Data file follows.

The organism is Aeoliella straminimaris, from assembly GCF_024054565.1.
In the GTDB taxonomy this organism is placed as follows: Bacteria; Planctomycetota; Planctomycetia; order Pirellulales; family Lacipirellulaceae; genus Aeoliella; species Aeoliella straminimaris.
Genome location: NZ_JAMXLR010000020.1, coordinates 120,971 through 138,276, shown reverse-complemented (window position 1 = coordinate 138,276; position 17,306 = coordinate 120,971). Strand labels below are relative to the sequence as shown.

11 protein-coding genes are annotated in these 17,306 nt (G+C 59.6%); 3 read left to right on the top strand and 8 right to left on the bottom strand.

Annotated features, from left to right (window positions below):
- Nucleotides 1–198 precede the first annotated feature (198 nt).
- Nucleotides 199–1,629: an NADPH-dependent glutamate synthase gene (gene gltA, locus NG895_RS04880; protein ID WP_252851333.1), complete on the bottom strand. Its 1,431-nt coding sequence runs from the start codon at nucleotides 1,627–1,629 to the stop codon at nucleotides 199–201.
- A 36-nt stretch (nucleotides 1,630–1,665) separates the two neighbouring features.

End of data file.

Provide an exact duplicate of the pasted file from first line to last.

The organism is Aeoliella straminimaris, from assembly GCF_024054565.1.
In the GTDB taxonomy this organism is placed as follows: Bacteria; Planctomycetota; Planctomycetia; order Pirellulales; family Lacipirellulaceae; genus Aeoliella; species Aeoliella straminimaris.
Genome location: NZ_JAMXLR010000020.1, coordinates 120,971 through 138,276, shown reverse-complemented (window position 1 = coordinate 138,276; position 17,306 = coordinate 120,971). Strand labels below are relative to the sequence as shown.

11 protein-coding genes are annotated in these 17,306 nt (G+C 59.6%); 3 read left to right on the top strand and 8 right to left on the bottom strand.

Annotated features, from left to right (window positions below):
- Nucleotides 1–198 precede the first annotated feature (198 nt).
- Nucleotides 199–1,629: an NADPH-dependent glutamate synthase gene (gene gltA, locus NG895_RS04880; protein ID WP_252851333.1), complete on the bottom strand. Its 1,431-nt coding sequence runs from the start codon at nucleotides 1,627–1,629 to the stop codon at nucleotides 199–201.
- A 36-nt stretch (nucleotides 1,630–1,665) separates the two neighbouring features.